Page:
Hunt Oil Co. of Canada has agreed to pay C$176 million (US$115 million) for a portion of Canadian 88 Energy Corp.'s Alberta natural gas properties to expand its natural gas production in the region. The acquisition includes all of Canadian 88's interests in the Caroline "B" pool natural gas project in west central Alberta and the Waterton gas property in southwestern Alberta. Along with reserves and production, the acquisition includes 66,000 net acres of undeveloped land and a 3D seismic database, which will be used to develop new exploration opportunities. Currently, Hunt holds a 50% working interest in the Caroline "B" property. At Waterton, the company would pick up a 90% working interest and ownership of the property. Under terms of Hunt's latest offer, Calgary-based Canadian 88 said a "substantial portion" of the Waterton lands and petroleum and natural gas rights are subject to a right-of-first-refusal. If the right-of-first-refusal is exercised and closed, Canadian 88 would receive the proceeds from the Waterton sale and Hunt Oil could elect to not purchase the Caroline assets for C$64 million. The refusal process is expected to take about a month, and if it closes, Canadian 88 expects to use the proceeds from the sale to pay down a C$195 million debt.
Concluding that the action was both "reasonable and in the public interest," the Michigan Public Service Commission has approved a request by Michigan Gas Utilities for a special gas transportation contract with Rock-Tenn Paperboard Products, one of the largest accounts on MGU's system. The Rock-Tenn facility currently takes service under MGU's TR-3 transportation tariff to satisfy its annual load of approximately 800,000 Mcf at its plant in Otsego, MI. MGU said Rock-Tenn had a bypass study prepared for the Otsego plant indicating that bypass was a viable alternative. Because of the competitive alternative, MGU entered into a special contract with Rock-Tenn covering both the existing plant and a proposed new facility. Except for the rates, MGU said that the terms of the contract were materially the same as those provided in its tariffs and that the contract was a product of "good faith negotiations that included consideration of existing and future competitive options available to Rock-Tenn." The rates were not publicly disclosed. The commission determined that MGU "should have leeway" to negotiate prices and other terms "as it sees fit," unless the contract violated statutes, rules or orders or harmed other ratepayers, and the contract did not appear to do that.
Just a week after receiving its final Federal Energy Regulatory Commission certificate to proceed (see NGI, Feb. 26), Gulfstream Natural Gas System LLC has an agreement with Florida Power Corp. to provide firm natural gas transportation service to some of its electric generating plants, including the Hines Energy Complex in Polk County. The Hines Energy Complex came on line in 1999 with 482 MW, and a second 495 MW phase begins operation in November 2003. The Gulfstream agreement calls for it to provide service to Hines 2 and other Florida Power plants. Florida Power CEO William Habermeyer Jr. said the "Gulfstream pipeline is fulfilling a demonstrated need in the state for additional natural gas delivery. Having the pipeline in place is integral to our ability to expand the electric generation infrastructure to meet the current and anticipated needs of our growing customer base." Gulfstream is a joint interstate natural gas pipeline development of Williams and Duke Energy, which purchased the system from The Coastal Corp. for $1.7 billion. It is scheduled to be in service in June 2002. The proposed 744-mile pipe will extend from Mississippi and Alabama across the Gulf of Mexico to serve Florida. Florida's energy demands are expected to increase 25% by 2007.
UtiliCorp United announced that its wholly-owned subsidiary Aquila Energy has changed its name to Aquila, Inc. to reflect Aquila's increasing participation in markets outside the energy industry. In addition to trading natural gas and power throughout North America and Europe, the company entered the broadband capacity market last year. It also offers a broad range of risk management products and services to its clients, including a family of weather risk products. Aquila is a Latin word meaning eagle. It also is the name of a constellation containing the star Altair. In some cases this constellation is known as the flying eagle.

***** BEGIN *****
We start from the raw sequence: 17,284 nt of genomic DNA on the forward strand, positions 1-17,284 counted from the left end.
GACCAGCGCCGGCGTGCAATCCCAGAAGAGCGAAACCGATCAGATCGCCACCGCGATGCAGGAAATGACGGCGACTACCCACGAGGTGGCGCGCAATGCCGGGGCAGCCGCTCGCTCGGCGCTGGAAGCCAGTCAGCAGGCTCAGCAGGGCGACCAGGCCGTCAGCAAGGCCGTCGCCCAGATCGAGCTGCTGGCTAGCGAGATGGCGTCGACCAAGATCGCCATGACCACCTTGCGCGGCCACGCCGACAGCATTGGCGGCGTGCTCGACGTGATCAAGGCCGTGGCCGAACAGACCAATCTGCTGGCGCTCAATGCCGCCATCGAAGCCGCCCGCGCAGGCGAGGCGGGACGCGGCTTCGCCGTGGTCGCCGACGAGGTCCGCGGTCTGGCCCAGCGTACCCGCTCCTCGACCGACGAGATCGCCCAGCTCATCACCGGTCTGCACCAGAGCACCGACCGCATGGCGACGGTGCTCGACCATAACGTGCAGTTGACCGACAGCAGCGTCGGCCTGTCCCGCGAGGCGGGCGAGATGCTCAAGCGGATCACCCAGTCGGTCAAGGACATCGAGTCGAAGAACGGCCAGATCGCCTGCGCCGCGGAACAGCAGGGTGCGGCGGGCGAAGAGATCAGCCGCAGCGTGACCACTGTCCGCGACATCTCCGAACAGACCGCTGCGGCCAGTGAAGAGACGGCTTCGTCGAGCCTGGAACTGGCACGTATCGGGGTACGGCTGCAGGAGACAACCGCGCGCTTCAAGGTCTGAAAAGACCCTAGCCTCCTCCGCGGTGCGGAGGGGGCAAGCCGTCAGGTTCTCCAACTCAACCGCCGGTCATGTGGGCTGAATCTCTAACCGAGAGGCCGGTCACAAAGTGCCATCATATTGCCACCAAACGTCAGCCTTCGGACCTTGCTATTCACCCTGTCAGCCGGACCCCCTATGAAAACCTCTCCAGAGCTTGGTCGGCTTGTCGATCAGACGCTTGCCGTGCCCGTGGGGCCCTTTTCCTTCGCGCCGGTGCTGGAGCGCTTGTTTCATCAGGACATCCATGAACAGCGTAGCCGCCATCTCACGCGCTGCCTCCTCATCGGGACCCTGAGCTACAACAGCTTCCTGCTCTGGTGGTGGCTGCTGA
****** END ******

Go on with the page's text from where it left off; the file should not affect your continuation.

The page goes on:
DTE Energy Services has formed a strategic alliance with Washington Group International for engineering and construction services. Under the alliance, Washington Group will be the firm of choice for engineering and construction support for DTE Energy Services projects in the merchant power sector and in the industrial energy sector. One of the first projects on which Washington Group will participate is a proposed 320 MW merchant power facility in the Midwest, using four General Electric 7-EA combustion turbines. Washington Group has worked on several other projects for DTE Energy Services, an affiliate of Detroit Edison, including a recently completed pulverized coal injection facility for Bethlehem Steel in its Sparrows Point, Maryland facility. The alliance will be managed by Washington Group's Princeton, NJ office.
Aquila Inc., a wholly owned subsidiary of UtiliCorp United, announced that it has entered into an agreement to purchase an additional 10 natural gas-fired turbines from General Electric (GE). Combined with previously announced agreements, Aquila has ordered a total of 21 turbines over the past 12 months. Aquila's newly ordered units are each capable of producing 85 MW, and are expected to be used in simple cycle peaking facilities. Aquila said it intends for many of the new turbines to be used in the Midwest markets. Of the 11 units that were ordered previously from GE and Siemens Westinghouse, eight are already slated for summer 2002 peaking facilities the company is developing in Clay County, IL, and Coahoma County, MS. The company said all of its acquired turbines should be in commercial operation by summer 2003 at the latest. As an independent power producer, Aquila has investments in 18 projects in Alabama, California, Florida, Georgia, Illinois, Maine, Mississippi, New Jersey, New York, Washington and Jamaica. Including this latest turbine order, Aquila will have more than 4,100 MW of power that it controls or that is under development.